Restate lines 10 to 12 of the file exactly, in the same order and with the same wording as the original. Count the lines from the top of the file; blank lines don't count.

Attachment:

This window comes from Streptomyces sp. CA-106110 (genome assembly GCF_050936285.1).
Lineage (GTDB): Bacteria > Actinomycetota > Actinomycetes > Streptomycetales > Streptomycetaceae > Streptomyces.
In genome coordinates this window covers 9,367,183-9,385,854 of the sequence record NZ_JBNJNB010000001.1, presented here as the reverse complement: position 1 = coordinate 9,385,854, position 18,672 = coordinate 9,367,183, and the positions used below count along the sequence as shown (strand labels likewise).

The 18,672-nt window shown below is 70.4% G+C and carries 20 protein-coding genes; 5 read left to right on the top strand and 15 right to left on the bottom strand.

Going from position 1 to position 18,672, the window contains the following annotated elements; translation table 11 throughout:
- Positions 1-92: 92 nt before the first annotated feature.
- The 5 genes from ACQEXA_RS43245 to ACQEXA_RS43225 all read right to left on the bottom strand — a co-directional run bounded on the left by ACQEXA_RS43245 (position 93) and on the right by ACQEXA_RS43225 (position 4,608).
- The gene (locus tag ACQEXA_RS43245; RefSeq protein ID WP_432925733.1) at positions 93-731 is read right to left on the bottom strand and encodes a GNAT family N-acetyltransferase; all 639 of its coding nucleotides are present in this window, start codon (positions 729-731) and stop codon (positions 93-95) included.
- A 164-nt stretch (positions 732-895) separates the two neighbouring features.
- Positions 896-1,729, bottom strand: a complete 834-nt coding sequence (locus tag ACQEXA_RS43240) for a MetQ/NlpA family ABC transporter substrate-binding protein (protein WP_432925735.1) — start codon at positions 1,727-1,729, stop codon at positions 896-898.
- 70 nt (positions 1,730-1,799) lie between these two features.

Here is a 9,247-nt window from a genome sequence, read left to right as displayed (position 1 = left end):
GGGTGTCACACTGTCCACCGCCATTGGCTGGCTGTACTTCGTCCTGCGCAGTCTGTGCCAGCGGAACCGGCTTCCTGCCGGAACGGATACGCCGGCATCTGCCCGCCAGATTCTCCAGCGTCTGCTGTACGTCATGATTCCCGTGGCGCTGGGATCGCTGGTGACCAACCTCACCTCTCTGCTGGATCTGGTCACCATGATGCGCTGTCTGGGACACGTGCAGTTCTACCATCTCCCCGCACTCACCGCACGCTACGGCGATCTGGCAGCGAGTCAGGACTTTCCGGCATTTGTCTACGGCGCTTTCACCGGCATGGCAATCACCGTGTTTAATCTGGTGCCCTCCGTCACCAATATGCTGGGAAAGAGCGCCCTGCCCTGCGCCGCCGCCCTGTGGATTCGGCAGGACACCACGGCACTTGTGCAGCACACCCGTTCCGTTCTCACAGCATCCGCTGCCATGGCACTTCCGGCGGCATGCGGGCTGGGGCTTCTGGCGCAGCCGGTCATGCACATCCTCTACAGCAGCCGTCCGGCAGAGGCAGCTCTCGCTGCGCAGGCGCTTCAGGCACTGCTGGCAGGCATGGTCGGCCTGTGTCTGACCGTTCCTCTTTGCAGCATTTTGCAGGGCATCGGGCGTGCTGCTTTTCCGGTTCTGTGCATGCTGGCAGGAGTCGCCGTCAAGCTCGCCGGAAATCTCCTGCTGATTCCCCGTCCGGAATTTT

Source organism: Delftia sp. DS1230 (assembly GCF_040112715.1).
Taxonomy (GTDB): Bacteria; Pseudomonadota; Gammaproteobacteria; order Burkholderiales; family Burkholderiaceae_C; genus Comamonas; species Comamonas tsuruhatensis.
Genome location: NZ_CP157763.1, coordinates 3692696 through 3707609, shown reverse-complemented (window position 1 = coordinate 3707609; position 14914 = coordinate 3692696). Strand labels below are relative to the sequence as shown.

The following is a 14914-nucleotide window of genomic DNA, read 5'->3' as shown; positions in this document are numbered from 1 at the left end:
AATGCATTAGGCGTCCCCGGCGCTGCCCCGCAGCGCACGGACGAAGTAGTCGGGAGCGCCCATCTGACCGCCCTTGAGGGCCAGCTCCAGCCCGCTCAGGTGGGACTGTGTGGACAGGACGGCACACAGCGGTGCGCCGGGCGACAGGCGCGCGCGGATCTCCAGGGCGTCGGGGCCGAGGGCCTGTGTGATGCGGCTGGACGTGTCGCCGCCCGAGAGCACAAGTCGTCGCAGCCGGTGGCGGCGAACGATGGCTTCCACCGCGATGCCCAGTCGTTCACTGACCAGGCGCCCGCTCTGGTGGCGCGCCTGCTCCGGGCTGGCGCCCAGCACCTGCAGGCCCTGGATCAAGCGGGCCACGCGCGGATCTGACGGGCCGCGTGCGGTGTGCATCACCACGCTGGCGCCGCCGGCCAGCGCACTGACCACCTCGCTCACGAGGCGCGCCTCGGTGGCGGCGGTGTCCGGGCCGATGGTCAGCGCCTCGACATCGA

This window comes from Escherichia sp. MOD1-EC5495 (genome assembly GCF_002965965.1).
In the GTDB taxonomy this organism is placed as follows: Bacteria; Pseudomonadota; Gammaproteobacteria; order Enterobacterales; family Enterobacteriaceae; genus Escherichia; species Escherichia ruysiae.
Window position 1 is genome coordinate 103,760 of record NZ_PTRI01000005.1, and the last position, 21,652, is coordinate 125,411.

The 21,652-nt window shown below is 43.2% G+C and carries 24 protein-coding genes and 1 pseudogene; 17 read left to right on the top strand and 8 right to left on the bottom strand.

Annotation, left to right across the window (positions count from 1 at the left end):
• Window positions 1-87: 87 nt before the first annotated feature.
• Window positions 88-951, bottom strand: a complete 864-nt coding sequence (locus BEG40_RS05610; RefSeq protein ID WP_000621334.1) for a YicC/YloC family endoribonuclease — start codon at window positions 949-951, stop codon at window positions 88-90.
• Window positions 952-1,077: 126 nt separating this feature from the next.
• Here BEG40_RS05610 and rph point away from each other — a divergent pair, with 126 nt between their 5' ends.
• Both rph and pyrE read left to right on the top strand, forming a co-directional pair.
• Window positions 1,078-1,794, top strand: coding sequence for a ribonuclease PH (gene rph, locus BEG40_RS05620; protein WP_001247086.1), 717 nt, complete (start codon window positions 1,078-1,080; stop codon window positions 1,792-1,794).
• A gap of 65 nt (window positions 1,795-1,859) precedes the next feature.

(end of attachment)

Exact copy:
- Positions 896-1,729, bottom strand: a complete 834-nt coding sequence (locus tag ACQEXA_RS43240) for a MetQ/NlpA family ABC transporter substrate-binding protein (protein WP_432925735.1) — start codon at positions 1,727-1,729, stop codon at positions 896-898.
- 70 nt (positions 1,730-1,799) lie between these two features.

Here is a 9,247-nt window from a genome sequence, read left to right as displayed (position 1 = left end):